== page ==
Jay Wud get ready to rock on their own terms
By UAE standards, rock musician Jay Wud is a veteran of the scene. The Lebanese guitarist has already released two self-produced albums, scoring heavy rotation with the 2012 single Incomplete Heart.
Fronting the band named after him, Jay Wud landed the supporting slot when Guns N’ Roses performed in Abu Dhabi. Something of a fretboard virtuoso, the frontman boasts endorsements from seven different guitar and music-gear companies.
On Friday, the band will open for Mötley Crüe at Yas Island, a day after launching a US$30,000 [Dh110,200] crowdfunding campaign to finance the completion of the third album, recorded in Los Angeles.
Wud believes the only way to realise his musical dreams is to ask fans to dig deep and show their support.
Crowdfunding by Middle Eastern artists?
It’s no secret that the emergence of streaming services and illegal downloads have crippled music companies the world over. Established artists now earn the bulk of their revenue from touring, while unsigned acts have been forced to find new ways to market and fund their recordings.
For musicians in the Gulf, the collapse of conventional marketing models has, perhaps, levelled the playing field. But Jay Wud isn’t the first Middle Eastern act to try crowdfunding. Lebanese bands Mashrou’ Leila and Who Killed Bruce Lee surpassed their crowdfunding targets by raising $67,073 and $22,040, respectively, from online campaigns.
But if Jay Wud prove successful, they could be setting the groundwork for other UAE acts.
“It’s the way forward for musicians,” says Wud. “I don’t want to be tied to a label – I’ve been approached by labels and turned them down. It’s not a fair deal – it’s way better if you’re on your own and backed by your followers.”
After 2012’s False Utopia – self-recorded at the Dubai Media City film and sound studio where he works – Wud was determined that album number three would up the game. And to do that, he wanted someone else at the helm.
Wud sent new demos out to 10 producers. The first to reply was United States-based Howard Benson, a Grammy-nominated alt-rock veteran who has worked withMotörhead, 3 Doors Down, Daughtry, My Chemical Romance, Chris Cornell and Kelly Clarkson.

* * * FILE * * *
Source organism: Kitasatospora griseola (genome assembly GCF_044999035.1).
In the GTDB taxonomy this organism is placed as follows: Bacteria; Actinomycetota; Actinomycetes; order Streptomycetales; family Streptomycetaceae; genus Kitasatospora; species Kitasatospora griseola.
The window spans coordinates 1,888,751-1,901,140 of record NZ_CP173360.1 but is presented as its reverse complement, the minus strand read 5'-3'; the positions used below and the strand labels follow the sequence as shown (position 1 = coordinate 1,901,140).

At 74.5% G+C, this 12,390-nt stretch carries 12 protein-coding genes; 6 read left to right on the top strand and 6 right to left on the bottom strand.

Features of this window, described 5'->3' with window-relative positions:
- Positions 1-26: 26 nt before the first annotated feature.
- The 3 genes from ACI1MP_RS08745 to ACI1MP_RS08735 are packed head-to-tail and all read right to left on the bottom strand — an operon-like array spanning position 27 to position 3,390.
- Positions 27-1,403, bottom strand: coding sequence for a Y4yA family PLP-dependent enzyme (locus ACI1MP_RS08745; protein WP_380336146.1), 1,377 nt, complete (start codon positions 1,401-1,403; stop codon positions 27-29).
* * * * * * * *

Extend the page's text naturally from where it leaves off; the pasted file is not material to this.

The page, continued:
In October last year, Wud flew to Benson’s Los Angeles studio and recorded three songs with session musicians for a planned EP. Low, a pounding hard-rock anthem driven by a mammoth guitar riff, was released with an anime-style video in January.
“When you record with a producer like Howard, you get what you pay for,” says Wud, with a smile.
Early this year, he returned to LA – this time with his band – to record a fourth track and tape sessions for the web channel EMGtv. They also made their North American debut at The Viper Room, the notorious Sunset Strip venue once owned by Johnny Depp, outside of which actor River Phoenix died of an overdose. The experience served to convince Wud of his desire to record a whole album stateside with Benson.
“I want to step it up,” says Wud, 32. “I don’t want to be that guy making home-made records, I want to be one of the first artists in the region to get a proper production made in LA.”
The question is: how to foot the bill? That’s what sparked the idea to crowdfund $30,000 towards completing the sessions and promoting the album’s release next year.
To kick-start the 60-day campaign, Wud has put together a video of testimonials from friends, including Lebanon’s reigning “King of Comedy”, Nemr Abou Nassar, and Guns N’ Roses guitarist Bumblefoot.
In the video, we also hear from Benson.
“I really wanted to work with a band from the Middle East,” he says. “It’s interesting to see the reactions from people when I say that – there’s a lot of people who don’t even think a rock music scene exists out there.”
Thanks to Jay Wud, that could be set to change.
• Jay Wud support Mötley Crüe at du Arena, Yas Island, on Friday. The band also perform at Dubai’s The Music Room on November 27, tickets cost Dh60. Follow @JayWud on Twitter and click here for details of the crowdfunding campaign